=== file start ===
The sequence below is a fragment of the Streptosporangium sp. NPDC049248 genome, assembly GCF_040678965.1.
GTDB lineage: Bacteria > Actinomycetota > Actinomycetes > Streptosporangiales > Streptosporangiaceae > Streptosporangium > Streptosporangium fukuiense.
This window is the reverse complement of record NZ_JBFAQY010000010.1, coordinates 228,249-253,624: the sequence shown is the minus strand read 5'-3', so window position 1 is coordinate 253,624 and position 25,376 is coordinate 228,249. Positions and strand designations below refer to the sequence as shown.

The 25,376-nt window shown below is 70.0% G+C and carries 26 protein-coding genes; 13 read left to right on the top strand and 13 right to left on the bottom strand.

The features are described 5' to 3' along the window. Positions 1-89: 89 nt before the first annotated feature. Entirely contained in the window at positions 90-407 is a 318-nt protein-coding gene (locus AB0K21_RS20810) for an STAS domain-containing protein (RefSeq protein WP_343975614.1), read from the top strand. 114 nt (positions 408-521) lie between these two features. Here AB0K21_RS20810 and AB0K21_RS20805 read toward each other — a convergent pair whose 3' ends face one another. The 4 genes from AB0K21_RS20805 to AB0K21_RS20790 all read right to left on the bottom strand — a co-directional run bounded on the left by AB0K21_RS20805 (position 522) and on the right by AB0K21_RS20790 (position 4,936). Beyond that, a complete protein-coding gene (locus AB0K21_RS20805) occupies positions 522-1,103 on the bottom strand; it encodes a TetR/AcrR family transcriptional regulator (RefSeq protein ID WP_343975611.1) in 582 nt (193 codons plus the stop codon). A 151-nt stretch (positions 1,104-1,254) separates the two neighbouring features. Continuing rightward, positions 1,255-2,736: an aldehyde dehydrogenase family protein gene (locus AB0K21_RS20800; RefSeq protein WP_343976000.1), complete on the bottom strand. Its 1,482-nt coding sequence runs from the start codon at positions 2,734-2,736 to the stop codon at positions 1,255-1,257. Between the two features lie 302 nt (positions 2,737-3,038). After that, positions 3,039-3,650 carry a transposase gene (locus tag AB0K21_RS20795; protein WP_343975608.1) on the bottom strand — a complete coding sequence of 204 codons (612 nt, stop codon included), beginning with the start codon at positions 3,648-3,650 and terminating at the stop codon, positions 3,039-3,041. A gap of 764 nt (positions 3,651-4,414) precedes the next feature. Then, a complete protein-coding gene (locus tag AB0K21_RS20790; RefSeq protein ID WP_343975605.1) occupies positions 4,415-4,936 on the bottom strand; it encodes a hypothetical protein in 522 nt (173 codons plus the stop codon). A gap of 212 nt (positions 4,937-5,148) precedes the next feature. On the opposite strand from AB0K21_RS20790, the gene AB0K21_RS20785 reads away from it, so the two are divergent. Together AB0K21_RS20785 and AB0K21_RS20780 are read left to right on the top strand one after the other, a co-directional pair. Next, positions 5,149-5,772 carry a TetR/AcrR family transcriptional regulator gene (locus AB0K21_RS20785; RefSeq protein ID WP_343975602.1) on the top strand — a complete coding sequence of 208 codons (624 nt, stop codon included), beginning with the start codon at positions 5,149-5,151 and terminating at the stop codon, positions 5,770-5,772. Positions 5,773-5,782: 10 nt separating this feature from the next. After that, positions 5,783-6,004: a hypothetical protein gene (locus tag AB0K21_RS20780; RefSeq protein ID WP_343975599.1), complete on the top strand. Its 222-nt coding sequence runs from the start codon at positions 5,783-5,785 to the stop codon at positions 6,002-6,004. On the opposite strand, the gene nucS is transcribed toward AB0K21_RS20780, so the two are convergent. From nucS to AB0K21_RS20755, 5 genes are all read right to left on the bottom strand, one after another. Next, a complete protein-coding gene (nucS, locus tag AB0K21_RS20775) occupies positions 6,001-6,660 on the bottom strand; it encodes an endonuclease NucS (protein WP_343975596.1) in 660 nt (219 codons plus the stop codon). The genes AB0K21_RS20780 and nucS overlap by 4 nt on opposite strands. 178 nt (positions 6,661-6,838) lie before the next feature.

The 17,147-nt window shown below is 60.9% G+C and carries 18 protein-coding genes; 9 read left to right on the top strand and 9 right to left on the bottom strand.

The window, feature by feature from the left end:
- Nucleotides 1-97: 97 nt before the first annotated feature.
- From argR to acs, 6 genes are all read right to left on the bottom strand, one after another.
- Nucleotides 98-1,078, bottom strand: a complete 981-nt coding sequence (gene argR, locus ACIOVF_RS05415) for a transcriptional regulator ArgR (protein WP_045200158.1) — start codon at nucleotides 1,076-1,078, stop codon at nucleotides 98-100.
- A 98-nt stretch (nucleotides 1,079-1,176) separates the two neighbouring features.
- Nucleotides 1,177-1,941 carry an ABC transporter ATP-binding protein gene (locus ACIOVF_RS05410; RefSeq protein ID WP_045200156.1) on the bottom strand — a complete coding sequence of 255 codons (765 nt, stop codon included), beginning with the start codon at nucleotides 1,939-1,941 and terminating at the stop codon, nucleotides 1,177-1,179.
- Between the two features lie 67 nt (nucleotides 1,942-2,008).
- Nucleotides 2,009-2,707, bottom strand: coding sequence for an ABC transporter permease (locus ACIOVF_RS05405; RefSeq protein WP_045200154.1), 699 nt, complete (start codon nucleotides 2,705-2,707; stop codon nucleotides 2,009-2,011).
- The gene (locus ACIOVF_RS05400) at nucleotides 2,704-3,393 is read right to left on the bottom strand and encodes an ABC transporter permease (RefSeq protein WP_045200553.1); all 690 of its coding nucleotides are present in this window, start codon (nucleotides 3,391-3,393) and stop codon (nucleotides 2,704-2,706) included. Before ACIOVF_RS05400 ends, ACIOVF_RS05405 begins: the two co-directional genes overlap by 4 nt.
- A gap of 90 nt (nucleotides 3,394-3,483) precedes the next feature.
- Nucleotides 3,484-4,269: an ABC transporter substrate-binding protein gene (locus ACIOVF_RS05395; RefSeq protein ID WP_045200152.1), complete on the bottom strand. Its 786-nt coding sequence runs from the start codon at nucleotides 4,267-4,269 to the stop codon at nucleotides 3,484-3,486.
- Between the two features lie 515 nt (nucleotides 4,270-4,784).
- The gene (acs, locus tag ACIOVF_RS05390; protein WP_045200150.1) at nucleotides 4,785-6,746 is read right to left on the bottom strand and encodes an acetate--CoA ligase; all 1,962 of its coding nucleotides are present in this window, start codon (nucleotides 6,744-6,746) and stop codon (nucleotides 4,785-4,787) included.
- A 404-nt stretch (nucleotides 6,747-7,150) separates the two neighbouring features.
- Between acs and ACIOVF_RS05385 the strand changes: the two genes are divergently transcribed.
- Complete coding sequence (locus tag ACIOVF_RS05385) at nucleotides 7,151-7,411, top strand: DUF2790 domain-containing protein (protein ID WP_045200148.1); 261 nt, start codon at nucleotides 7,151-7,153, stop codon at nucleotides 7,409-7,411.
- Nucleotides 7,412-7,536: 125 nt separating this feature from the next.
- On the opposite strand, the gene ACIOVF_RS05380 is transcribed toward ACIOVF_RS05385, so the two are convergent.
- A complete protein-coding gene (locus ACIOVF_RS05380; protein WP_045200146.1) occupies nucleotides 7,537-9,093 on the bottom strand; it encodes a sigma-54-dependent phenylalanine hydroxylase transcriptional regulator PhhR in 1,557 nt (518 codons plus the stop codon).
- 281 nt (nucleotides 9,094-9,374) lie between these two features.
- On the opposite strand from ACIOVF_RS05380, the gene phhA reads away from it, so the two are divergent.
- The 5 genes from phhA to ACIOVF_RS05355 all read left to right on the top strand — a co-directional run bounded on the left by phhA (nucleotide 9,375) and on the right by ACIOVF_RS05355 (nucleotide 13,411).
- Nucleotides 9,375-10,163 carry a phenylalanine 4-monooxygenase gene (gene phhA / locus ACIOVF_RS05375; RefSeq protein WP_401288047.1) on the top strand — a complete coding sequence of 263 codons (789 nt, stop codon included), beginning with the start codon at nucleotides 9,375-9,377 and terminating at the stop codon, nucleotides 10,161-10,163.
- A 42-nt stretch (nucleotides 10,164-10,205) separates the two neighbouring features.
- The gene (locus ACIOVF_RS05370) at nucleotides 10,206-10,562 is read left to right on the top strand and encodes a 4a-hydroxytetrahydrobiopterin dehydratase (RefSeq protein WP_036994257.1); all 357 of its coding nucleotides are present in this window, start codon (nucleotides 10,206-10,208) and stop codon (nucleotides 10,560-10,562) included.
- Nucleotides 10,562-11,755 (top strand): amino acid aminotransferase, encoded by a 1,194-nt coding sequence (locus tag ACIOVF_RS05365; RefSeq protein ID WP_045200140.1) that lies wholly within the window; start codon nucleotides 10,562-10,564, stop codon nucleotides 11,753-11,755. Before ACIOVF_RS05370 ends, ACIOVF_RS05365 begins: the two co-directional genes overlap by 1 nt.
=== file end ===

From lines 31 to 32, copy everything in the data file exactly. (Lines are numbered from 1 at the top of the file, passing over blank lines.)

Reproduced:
- The gene (locus ACIOVF_RS05370) at nucleotides 10,206-10,562 is read left to right on the top strand and encodes a 4a-hydroxytetrahydrobiopterin dehydratase (RefSeq protein WP_036994257.1); all 357 of its coding nucleotides are present in this window, start codon (nucleotides 10,206-10,208) and stop codon (nucleotides 10,560-10,562) included.
- Nucleotides 10,562-11,755 (top strand): amino acid aminotransferase, encoded by a 1,194-nt coding sequence (locus tag ACIOVF_RS05365; RefSeq protein ID WP_045200140.1) that lies wholly within the window; start codon nucleotides 10,562-10,564, stop codon nucleotides 11,753-11,755. Before ACIOVF_RS05370 ends, ACIOVF_RS05365 begins: the two co-directional genes overlap by 1 nt.